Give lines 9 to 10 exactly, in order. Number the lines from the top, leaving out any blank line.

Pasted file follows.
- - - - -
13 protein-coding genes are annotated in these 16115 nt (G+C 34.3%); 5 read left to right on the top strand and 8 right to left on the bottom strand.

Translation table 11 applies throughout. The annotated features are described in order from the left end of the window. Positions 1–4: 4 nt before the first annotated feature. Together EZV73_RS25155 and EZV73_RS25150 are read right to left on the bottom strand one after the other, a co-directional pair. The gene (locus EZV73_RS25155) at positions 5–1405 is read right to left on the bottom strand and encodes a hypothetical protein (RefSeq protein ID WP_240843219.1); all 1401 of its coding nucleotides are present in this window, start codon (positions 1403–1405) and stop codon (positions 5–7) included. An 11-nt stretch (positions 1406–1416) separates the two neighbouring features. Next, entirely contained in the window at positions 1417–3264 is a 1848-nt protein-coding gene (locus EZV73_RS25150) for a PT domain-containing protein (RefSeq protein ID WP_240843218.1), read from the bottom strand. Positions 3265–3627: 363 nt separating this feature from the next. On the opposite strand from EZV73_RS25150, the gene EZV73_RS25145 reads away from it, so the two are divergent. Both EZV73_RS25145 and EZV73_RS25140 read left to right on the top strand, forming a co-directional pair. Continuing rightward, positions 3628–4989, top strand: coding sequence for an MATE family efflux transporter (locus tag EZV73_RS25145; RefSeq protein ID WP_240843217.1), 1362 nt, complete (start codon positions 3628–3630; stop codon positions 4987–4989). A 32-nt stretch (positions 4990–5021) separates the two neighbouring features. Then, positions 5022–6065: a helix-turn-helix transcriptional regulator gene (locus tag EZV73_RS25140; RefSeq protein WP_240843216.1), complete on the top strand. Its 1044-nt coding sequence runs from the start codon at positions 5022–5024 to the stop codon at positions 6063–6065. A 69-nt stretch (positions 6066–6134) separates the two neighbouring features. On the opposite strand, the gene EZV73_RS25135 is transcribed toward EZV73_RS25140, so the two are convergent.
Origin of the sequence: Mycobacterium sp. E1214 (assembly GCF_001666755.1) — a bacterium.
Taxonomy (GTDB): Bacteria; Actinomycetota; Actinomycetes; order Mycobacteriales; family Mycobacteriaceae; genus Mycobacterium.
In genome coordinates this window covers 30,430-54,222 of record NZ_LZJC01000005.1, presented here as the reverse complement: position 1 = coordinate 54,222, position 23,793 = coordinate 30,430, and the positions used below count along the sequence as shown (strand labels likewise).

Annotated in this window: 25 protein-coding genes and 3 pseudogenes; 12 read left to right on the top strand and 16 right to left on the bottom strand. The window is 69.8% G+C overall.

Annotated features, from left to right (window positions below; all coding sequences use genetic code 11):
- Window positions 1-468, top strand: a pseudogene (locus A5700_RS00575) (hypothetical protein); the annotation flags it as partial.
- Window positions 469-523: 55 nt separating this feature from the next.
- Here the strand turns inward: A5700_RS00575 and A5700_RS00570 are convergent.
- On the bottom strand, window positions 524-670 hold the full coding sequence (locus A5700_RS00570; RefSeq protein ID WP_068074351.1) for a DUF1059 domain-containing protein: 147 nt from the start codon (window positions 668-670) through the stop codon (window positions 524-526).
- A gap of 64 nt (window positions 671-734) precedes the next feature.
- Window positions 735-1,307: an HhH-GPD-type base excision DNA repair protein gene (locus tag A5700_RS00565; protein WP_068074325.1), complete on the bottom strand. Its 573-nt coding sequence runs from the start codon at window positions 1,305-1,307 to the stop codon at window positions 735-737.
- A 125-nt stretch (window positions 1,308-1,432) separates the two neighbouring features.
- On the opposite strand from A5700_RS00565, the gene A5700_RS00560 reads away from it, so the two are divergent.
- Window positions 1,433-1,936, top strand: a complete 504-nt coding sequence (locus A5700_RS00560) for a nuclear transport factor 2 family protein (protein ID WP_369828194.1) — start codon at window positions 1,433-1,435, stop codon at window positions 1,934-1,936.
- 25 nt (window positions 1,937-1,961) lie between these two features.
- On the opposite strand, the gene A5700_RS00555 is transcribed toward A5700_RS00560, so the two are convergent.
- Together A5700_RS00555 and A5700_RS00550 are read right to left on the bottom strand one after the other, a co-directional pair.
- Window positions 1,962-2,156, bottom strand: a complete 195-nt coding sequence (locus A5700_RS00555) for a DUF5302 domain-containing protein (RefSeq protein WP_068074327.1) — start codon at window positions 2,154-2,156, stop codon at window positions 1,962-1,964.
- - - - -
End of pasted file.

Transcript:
- Window positions 469-523: 55 nt separating this feature from the next.
- Here the strand turns inward: A5700_RS00575 and A5700_RS00570 are convergent.